symmetric monoidal (∞,1)-category of spectra
The group algebra of a group $G$ over a ring $R$ is the associative algebra whose elements are formal linear combinations over $R$ of the elements of $G$ and whose multiplication is given on these basis elements by the group operation in $G$.
Let $G$ be a discrete group. Let $R$ be a commutative ring.
The group $R$-algebra $R[G]$ is the associative algebra over $R$
whose underlying $R$-module is the the free module over $R$ on the underlying set of $G$;
whose multiplication is given on basis elements by the group operation.
By the discussion at free module, an element $r$ in $R[G]$ is a formal linear combination of basis elements in $G$ with coefficients in $R$, hence a formal sum
with $\forall_{g \in G} (r_g \in R)$ and only finitely many of the coefficients different from $0 \in R$.
The addition of algebra elements is given by the componentwise addition of coefficients
and the multiplication is given by
The formal linear combinations over $R$ of element in $G$ may equivalently be thought of as functions
from the underlying set of $G$ to the underlying set of $R$ which have finite support. Accordingly, often the underlying set of the group $R$-algebra is written as
and for the basis elements one writes
the characteristic function of an element $g \in G$, defined by
In terms of this the product in the group algebra is called the convolution product on functions.
The notion of group algebra is a special case of that of a groupoid algebra, hence of category algebra.
The completed group ring of a profinite group is a pseudocompact ring. Let $\hat{\mathbb{Z}}$ be the profinite completion of the ring of integers, $\mathbb{Z}$, then $\hat{\mathbb{Z}}$ is itself a pseudocompact ring as it is the inverse limit of its finite quotients. Now let $G$ be a profinite group.
The completed group algebra, $\hat{\mathbb{Z}}[\![G]\!]$, of $G$ over $\hat{\mathbb{Z}}$ is the inverse limit of the ordinary group algebras, $\hat{\mathbb{Z}}[G/U]$, of the finite quotients, $G/U$ (for $U$ in the directed set, $\Omega(G)$, of open normal subgroups of $G$), over $\hat{\mathbb{Z}}$;
For $R$ a pseudocompact ring, it is then easy to construct the corresponding pseudo-compact group algebra of $G$ over $R$; see the paper by Brumer.
Discussion of group algebras in the generality of locally compact topological groups:
e.g. Dixmier (1977) §13.2
A group algebra is in particular a Hopf algebra and a $G$-graded algebra.
The following states a universal property of the construction of the group algebra.
There is an adjunction
between the category of Algebras (associative algebras over $R$) and that of Groups, where $R[-]$ forms group rings and $(-)^\times$ assigns to an $R$-algebra its group of units.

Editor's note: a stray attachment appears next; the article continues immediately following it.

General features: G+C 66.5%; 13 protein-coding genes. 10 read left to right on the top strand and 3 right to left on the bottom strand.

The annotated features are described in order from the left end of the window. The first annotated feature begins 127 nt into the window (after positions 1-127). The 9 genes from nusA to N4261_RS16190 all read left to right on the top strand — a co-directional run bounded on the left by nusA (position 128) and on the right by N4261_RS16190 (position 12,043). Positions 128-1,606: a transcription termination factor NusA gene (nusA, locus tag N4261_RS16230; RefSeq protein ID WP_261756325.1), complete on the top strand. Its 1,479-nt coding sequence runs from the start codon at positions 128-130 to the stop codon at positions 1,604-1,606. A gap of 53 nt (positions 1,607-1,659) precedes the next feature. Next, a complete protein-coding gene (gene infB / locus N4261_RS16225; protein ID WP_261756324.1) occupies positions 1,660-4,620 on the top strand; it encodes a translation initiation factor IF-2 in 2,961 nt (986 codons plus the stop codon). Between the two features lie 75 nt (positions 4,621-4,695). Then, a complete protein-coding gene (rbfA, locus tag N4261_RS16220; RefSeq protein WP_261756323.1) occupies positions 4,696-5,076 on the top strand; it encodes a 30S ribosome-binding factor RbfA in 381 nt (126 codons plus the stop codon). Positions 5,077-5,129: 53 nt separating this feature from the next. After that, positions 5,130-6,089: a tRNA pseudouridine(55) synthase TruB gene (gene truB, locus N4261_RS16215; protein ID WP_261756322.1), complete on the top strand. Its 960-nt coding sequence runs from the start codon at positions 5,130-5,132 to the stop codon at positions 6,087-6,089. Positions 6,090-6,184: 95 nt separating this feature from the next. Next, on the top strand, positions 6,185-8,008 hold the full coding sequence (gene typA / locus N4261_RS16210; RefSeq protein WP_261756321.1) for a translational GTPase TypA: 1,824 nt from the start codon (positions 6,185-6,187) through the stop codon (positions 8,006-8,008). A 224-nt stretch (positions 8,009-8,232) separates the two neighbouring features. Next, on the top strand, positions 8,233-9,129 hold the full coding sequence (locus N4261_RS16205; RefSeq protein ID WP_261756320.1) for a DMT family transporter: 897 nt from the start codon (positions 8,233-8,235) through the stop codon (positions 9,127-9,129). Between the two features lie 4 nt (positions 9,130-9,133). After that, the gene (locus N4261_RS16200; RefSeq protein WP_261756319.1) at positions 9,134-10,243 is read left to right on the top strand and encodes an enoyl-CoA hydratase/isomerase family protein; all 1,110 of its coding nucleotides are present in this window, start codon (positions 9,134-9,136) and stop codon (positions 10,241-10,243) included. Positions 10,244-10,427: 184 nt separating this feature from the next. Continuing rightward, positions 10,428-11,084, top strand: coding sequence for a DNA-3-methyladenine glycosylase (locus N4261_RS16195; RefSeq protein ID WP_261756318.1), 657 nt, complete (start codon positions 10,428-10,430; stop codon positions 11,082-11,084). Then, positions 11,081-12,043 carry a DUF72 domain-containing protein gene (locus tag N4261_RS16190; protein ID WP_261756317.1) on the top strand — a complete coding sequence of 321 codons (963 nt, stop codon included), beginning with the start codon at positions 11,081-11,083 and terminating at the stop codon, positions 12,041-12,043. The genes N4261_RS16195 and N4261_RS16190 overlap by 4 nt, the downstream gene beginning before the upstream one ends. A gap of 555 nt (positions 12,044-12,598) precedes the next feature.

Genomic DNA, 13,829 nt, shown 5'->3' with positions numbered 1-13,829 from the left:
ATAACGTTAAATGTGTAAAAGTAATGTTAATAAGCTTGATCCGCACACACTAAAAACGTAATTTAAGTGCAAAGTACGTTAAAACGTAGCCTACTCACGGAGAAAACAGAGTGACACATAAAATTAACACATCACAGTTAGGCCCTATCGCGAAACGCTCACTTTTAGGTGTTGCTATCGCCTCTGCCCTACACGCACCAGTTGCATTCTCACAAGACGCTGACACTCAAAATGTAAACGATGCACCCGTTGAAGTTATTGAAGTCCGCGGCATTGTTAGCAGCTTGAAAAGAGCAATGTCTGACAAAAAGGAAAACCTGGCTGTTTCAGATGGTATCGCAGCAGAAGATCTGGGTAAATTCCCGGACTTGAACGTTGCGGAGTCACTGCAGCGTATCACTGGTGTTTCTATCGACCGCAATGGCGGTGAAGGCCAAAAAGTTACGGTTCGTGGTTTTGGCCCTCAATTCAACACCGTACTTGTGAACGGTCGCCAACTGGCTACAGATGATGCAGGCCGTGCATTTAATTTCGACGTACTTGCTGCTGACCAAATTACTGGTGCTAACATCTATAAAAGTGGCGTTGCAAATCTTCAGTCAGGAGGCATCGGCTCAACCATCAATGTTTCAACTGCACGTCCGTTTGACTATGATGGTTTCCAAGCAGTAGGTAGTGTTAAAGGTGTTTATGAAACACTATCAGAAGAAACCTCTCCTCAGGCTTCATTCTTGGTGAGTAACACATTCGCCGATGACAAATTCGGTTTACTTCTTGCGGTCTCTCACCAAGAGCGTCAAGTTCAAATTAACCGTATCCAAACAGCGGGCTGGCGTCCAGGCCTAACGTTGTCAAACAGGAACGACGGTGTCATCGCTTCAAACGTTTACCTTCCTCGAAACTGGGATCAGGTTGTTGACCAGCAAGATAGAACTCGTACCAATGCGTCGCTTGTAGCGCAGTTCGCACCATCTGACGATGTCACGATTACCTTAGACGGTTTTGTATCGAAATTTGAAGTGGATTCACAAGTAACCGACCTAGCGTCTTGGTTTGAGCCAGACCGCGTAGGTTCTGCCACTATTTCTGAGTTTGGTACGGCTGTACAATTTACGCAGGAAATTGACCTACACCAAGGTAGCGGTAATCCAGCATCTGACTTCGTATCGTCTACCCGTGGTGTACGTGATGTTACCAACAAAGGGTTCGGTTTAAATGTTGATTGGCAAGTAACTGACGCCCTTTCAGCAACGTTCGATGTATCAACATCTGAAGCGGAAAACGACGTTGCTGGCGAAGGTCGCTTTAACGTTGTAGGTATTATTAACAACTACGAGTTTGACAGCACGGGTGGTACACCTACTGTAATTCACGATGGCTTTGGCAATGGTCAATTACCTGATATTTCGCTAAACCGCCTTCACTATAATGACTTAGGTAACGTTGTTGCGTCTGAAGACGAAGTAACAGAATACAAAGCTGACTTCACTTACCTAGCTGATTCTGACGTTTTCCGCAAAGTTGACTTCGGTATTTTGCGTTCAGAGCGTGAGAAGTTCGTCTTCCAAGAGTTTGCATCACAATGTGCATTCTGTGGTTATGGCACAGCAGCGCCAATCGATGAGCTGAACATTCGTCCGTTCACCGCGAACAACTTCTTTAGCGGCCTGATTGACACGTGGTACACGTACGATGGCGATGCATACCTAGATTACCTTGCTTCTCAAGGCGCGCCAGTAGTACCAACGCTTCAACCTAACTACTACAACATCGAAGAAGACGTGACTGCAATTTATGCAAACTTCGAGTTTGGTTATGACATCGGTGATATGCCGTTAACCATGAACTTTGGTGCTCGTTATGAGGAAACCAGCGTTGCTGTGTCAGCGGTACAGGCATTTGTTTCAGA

Let $V$ be an abelian group. A homomorphism of rings $R[G] \to End(V)$ of the group ring to the endomorphism ring of $V$ is equivalently a $R[G]$-module structure on $V$.
Any homomorphism of groups $p \colon G \to Aut(V)$ to the automorphism group of $V$ extends to to a morphism of rings.
This observation is used extensively in the theory of group representations. See also at module – Abelian groups with G-action as modules over a ring.
For $G$ a finite group with isomorphism classes of irreducible representations $[V] \in Irreps_{\mathbb{C}}(G)_{/\sim}$ over the complex numbers, the complex group algebra of $G$ is isomorphic to the direct sum of the linear endomorphism algebras of the complex vector spaces underlying the irreps:
For every representation $V$, the defining group action
extends uniquely to an algebra homomorphism
Observe that this is a surjection, since if it were not then we could split off a non-trivial cokernel, contradicting the assumption that $V$ is irreducible.
We claim that the resulting homomorphism to the direct sum
is an isomorphism: By the previous comment it is surjective, hence it is sufficient to observe that the dimension of the group algebra equals that of the right hand side, hence that
That is the case by this property of the regular representation.
Let $G$ be a finite group, let $R = k$ be a field.
Then $k[G]$ is a semi-simple algebra precisely if the order of $G$ is not divisible by the characteristic of k.
Textbook accounts:
for locally compact topological groups:
for finite groups
Lecture notes:
Kiyoshi Igusa, Algebra II, part D: representations of groups, (pdf)
Andrei Yafaev, Group algebras (pdf)
The universal localization of group rings (see also at Snaith's theorem) is discussed in
M. Farber, Pierre Vogel, The Cohn localization of the free group ring, Math. Proc. Camb. Phil. Soc. (1992) 111, 433 (pdf)
Davidson, Nicholas, Modules Over Localized Group Rings for Groups Mapping Onto Free Groups (2011). Boise State University Theses and Dissertations. Paper 170. (web)
For the case of profinite groups, see
Last revised on July 9, 2023 at 07:47:23. See the history of this page for a list of all contributions to it.